All SBDR operations were suspended for the duration of the storm Wednesday afternoon, but volunteers were back at work Thursday morning.
On Long Island the Kentucky kitchen number four had a tent roof collapse, but there were no injuries. The unit was operational again within hours. The South Carolina and Pennsylvania-South Jersey teams serving at Hammonton, N.J., served 4,750 lunches on Thursday.
"The snow was not as bad as it could have been," said North American Mission Board DR executive director Fritz Wilson. "Other than the Kentucky tent, we did not have any real issues. Everyone weathered the storm and is ready to get back to work."
Perhaps the most notable damage involving Southern Baptists from Wednesday's storm was that to the home of Metropolitan New York Baptist Association executive director George Russ.
"I was on my way home from work," Russ said. "It is usually about an hour, but with the storm it took more than four. I called my daughter Amanda from the train and asked if she could go feed my dog. She lives around the corner."
Amanda was in Russ' home when the tree fell on the house.
"I'm thankful she was not injured," Russ said. "She is seven and a half months pregnant. But she was okay.
"The tree was a 40-foot pine. It snapped over my house. It destroyed my front porch, and did roof damage on the front and rear of the house. Gutters, too."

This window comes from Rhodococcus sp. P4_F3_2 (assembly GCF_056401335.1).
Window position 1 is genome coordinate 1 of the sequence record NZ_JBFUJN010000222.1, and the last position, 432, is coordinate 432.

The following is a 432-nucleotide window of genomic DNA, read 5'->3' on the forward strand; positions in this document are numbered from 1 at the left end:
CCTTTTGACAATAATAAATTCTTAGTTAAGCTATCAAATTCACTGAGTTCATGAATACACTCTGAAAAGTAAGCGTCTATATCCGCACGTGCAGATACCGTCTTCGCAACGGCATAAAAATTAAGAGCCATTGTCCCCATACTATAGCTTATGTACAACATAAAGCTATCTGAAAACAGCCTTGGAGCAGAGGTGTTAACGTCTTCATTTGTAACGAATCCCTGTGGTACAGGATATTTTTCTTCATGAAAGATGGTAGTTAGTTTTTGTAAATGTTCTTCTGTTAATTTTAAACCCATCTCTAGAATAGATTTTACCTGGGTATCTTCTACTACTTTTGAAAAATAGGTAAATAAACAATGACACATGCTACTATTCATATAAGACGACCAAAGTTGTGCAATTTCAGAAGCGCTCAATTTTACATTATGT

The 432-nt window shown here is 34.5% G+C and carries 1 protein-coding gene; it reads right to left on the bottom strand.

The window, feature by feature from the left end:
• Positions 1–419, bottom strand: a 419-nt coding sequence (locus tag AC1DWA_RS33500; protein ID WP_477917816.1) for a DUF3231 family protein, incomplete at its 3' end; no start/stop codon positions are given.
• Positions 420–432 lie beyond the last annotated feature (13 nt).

SBDR volunteers from Tennessee and Texas arrived at Russ' home Thursday to remove the debris and put tarps over the roof damage.
"These volunteers have everything just about cleaned up," Russ said. "They are eating lunch in my kitchen. They will have tarps in place so the house will be okay until we can get the repairs completed. The insurance adjuster said it would be Monday at the earliest before they are here."
Russ said things in New York are going as well as can be expected with the recovery efforts. His office is now the New York incident command headquarters. NAMB DR team leader Mickey Caison heads the effort.
"There are challenges here in the city," Russ said. "Southern Baptists do not have a lot of churches in the city, so finding places for volunteers to stay has been tough. But things are turning the corner."
"Thanks to everyone," said Craig Fugate, FEMA administrator. "It has been a busy time. The President and the rest of the team appreciate Southern Baptist Disaster Relief. This will not be a short response. We still have a lot to do. Until people are back in their homes, Southern Baptist will be needed. Thank you for all that Southern Baptist Disaster Relief has done."
Joe Conway writes for the North American Mission Board. Southern Baptists and others who want to donate to the disaster relief operations can contact their state conventions or, via the Web, contribute to NAMB's disaster relief fund at www.namb.net/disaster-relief-donations. Other ways to donate are to call 1-866-407-NAMB (6262) or mail checks to NAMB, P.O. Box 116543, Atlanta, GA 30368-6543. Designate checks for "Disaster Relief." Get Baptist Press headlines and breaking news on Twitter (@BaptistPress), Facebook (Facebook.com/BaptistPress ) and in your email ( baptistpress.com/SubscribeBP.asp).
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